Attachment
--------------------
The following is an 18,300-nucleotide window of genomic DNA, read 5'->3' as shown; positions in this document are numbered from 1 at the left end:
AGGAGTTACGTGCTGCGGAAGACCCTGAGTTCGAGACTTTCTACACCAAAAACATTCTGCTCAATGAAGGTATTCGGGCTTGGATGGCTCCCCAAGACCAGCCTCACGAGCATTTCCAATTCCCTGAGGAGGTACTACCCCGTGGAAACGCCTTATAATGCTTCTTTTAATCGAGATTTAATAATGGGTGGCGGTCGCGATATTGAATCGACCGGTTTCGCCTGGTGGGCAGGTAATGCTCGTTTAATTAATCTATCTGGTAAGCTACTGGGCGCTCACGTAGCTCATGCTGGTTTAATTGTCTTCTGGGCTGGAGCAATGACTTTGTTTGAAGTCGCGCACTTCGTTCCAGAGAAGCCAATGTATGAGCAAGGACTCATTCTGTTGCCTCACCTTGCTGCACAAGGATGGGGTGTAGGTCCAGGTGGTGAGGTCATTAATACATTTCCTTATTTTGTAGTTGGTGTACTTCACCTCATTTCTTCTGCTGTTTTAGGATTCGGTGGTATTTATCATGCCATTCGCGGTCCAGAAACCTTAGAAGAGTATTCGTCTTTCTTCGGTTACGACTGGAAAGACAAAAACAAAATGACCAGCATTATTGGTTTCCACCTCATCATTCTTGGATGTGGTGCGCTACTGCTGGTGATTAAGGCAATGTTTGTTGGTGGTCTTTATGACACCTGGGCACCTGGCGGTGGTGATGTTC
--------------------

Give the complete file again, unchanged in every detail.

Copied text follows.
The following is an 18,300-nucleotide window of genomic DNA, read 5'->3' as shown; positions in this document are numbered from 1 at the left end:
AGGAGTTACGTGCTGCGGAAGACCCTGAGTTCGAGACTTTCTACACCAAAAACATTCTGCTCAATGAAGGTATTCGGGCTTGGATGGCTCCCCAAGACCAGCCTCACGAGCATTTCCAATTCCCTGAGGAGGTACTACCCCGTGGAAACGCCTTATAATGCTTCTTTTAATCGAGATTTAATAATGGGTGGCGGTCGCGATATTGAATCGACCGGTTTCGCCTGGTGGGCAGGTAATGCTCGTTTAATTAATCTATCTGGTAAGCTACTGGGCGCTCACGTAGCTCATGCTGGTTTAATTGTCTTCTGGGCTGGAGCAATGACTTTGTTTGAAGTCGCGCACTTCGTTCCAGAGAAGCCAATGTATGAGCAAGGACTCATTCTGTTGCCTCACCTTGCTGCACAAGGATGGGGTGTAGGTCCAGGTGGTGAGGTCATTAATACATTTCCTTATTTTGTAGTTGGTGTACTTCACCTCATTTCTTCTGCTGTTTTAGGATTCGGTGGTATTTATCATGCCATTCGCGGTCCAGAAACCTTAGAAGAGTATTCGTCTTTCTTCGGTTACGACTGGAAAGACAAAAACAAAATGACCAGCATTATTGGTTTCCACCTCATCATTCTTGGATGTGGTGCGCTACTGCTGGTGATTAAGGCAATGTTTGTTGGTGGTCTTTATGACACCTGGGCACCTGGCGGTGGTGATGTTC